Nishikori d. (1) Djokovic, 2/6 7/6 6/0
(3) Federer d. Wawrinka, 7/6 6/2
Kei Nishikori has, in his quiet and enthusiastic way, figured among the brighter stories of the so-called Fall season, his achievements outshone only by those of Andy Murray, blindingly good in Asia, and Janko Tipsarevic. As with the latterâ€™s unrelenting failure to claim a maiden title, Nishikoriâ€™s fabled pursuit of Project 45 – whereby he would become the highest ranked male Japanese player of all time – had developed into one of the most intriguing of the Tourâ€™s innumerable side-narratives.
Nishikori broke into the top 50 for the first time in April of this year, and appeared to be rising fast. However, in the long months since, he twice rose agonisingly to No.46, before subsiding fitfully. Doubts were expressed, and much like Tipsarevicâ€™s pursuit of silverware, the inevitability of the accomplishment began to look questionable. Then, three weeks ago, he reached the semifinals of the Shanghai Masters, and overshot his ambition by some margin, climbing to No.30. Again like Tipsarevic – who eventually claimed his first title in Kuala Lumpur some weeks ago and then almost immediately claimed his second in Moscow (and nearly had a third in St Petersburg) – the realisation of Project 45 has opened something of a floodgate. Today he became the first Japanese man to defeat a reigning world No.1. By beating Novak Djokovic, soundly, he has guaranteed a ranking of at least No.25 next week. If he somehow defeats the greatest player of them all in the final, he will climb to around No.21. Win or lose, I suspect he will be recalibrating his expectations for 2012.
Coming in to todayâ€™s semifinal, the prevailing odds were not kind to Nishikoriâ€™s chances, and. they saw little revision as the top seed tore through the opening set in fine fashion. Much will naturally be made of Djokovicâ€™s shoulder, which received constant treatment and will probably see him withdraw from the Paris Indoors next week, but it hung together well enough for the Serb to come within two points of the match, with Nishikori serving at 4/5 in the second. There is such a thing a close bagel, with all of the games going to deuce, but todayâ€™s third set was not an example of this. Djokovic won about a dozen points. Nishikori was fearless, but then he usually is, and executed perfectly, which is an exciting new development. The dexterous net exchanges were superb.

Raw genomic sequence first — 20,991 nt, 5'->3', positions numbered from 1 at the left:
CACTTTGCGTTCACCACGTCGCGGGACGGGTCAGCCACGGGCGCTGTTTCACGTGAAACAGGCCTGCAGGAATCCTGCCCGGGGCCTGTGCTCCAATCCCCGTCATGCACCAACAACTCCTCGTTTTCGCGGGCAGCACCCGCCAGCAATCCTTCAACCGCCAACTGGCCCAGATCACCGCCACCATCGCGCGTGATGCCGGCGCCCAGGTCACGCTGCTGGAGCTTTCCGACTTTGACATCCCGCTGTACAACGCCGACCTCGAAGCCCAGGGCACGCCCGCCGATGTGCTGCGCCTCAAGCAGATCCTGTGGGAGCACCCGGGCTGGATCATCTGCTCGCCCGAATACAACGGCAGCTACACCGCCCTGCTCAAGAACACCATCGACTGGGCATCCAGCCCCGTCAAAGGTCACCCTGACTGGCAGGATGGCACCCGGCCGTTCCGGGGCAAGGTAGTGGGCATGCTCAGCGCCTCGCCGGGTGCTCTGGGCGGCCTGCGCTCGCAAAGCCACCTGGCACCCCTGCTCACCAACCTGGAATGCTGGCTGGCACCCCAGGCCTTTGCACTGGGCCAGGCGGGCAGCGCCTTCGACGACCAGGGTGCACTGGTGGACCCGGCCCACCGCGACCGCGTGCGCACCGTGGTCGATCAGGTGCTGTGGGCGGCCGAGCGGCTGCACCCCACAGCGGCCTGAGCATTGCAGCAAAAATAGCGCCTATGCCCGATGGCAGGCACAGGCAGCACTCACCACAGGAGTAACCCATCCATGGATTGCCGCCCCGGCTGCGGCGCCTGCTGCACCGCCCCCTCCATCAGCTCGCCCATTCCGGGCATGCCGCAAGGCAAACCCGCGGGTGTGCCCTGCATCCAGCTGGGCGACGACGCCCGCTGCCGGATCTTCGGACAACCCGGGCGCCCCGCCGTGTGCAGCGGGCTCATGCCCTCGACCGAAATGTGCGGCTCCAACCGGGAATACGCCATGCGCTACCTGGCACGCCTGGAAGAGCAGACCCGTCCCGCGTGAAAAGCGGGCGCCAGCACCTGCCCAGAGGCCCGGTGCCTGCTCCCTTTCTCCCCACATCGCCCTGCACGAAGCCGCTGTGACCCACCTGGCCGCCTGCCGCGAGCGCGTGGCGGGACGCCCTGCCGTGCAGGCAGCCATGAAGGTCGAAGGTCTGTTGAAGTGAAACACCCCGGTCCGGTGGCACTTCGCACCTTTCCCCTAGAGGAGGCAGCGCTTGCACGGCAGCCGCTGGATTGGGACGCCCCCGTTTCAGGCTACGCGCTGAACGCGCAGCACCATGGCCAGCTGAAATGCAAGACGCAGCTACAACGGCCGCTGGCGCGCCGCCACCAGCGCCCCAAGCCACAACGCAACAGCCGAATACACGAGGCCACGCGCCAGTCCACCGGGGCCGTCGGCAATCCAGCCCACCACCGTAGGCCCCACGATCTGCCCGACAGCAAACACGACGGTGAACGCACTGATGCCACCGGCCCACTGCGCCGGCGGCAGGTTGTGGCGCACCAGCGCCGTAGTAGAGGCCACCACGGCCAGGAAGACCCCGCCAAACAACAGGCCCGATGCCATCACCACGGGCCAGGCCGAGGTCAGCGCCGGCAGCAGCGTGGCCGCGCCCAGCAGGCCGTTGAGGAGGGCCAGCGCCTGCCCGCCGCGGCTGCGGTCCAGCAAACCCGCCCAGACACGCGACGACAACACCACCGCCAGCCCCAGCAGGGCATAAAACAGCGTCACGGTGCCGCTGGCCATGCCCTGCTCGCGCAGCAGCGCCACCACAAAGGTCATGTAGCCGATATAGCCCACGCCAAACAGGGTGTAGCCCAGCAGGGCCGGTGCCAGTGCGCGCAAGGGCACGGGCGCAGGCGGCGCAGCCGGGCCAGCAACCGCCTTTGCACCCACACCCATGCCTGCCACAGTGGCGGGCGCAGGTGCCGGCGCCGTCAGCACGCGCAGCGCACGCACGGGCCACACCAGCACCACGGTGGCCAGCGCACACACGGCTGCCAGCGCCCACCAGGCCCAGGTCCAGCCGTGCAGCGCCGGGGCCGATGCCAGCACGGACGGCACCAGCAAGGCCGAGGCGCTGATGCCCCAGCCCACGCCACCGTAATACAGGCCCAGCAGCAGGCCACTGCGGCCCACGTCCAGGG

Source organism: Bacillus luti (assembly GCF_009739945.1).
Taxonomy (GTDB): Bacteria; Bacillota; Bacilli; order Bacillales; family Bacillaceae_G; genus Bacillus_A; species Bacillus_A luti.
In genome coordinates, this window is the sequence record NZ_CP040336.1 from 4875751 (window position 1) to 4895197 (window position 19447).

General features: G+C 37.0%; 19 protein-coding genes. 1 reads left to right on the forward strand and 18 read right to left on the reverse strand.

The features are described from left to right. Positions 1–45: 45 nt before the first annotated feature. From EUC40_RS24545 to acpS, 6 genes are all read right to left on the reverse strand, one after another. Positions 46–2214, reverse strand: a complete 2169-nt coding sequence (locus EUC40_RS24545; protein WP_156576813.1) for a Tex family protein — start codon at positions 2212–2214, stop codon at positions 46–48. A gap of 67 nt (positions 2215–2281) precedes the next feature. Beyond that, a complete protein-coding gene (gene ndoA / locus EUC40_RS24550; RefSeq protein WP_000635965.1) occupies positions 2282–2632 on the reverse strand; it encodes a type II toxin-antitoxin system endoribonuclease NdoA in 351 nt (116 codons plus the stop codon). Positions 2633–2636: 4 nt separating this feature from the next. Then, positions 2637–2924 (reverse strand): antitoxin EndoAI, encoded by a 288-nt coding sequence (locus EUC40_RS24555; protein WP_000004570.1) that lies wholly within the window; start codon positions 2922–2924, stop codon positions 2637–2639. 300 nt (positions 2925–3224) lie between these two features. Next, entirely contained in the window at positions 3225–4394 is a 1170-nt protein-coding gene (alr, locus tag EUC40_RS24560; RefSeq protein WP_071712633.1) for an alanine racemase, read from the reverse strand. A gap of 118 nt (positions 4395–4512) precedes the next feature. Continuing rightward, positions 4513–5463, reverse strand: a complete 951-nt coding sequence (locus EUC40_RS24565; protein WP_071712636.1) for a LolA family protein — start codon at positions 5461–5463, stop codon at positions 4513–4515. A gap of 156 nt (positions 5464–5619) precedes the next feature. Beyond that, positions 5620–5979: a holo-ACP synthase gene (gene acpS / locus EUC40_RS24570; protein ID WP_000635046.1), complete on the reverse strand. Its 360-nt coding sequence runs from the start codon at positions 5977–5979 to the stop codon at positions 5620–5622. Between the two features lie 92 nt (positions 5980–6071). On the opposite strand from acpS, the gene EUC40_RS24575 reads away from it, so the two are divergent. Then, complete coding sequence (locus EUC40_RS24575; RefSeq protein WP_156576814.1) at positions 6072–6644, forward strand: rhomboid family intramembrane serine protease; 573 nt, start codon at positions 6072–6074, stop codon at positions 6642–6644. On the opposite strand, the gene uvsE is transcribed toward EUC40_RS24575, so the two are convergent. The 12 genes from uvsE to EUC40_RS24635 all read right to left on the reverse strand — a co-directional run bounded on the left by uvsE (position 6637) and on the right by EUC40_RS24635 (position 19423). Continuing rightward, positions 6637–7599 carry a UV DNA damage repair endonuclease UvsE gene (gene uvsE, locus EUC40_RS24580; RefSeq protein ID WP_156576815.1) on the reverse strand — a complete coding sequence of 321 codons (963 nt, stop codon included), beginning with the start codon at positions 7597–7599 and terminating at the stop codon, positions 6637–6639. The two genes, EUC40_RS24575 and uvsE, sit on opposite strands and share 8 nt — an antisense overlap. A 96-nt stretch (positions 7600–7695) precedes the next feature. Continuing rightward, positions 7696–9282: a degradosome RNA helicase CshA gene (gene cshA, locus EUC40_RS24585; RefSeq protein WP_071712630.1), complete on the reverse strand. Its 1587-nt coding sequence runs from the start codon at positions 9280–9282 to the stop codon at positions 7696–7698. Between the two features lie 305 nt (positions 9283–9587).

In the final he will play Roger Federer, who didnâ€™t have too much trouble seeing off Stanislas Wawrinka in straight sets, bringing their head-to-head to 10-1. It will be Federerâ€™s sixth consecutive Basel final (eighth overall), and, should he win, his fifth title. Figuratively, we might say that he owns this event.
Monaco d. (1) Ferrer, 7/5 1/6 6/3
We can literally say that David Ferrer owns Valencia, which means that we can assume that the event will have Hawkeye next year. It is only one of two 500 level tournaments that lack the technology, which some have called an â€˜oversightâ€™, suggesting it was on that part of the To-Do list obscured by a coffee cup. In any case, for Ferrer, the lack of Hawkeye has led to the worst kind of injustice imaginable: the kind that affects him. He thought he had saved a breakpoint with an ace, but it was called out. The dummy was spat, the overrule was not forthcoming, and the impossibility of recourse to Hawkeye was duly noted. Schadenfreude was forthcoming. Ferrer lost to Juan Monaco, who will face Marcel Granollers in the final, an incongruous line-up for an indoors hardcourt event, although it is the slowest hardcourt on the tour. Apparently the balls are flat, too.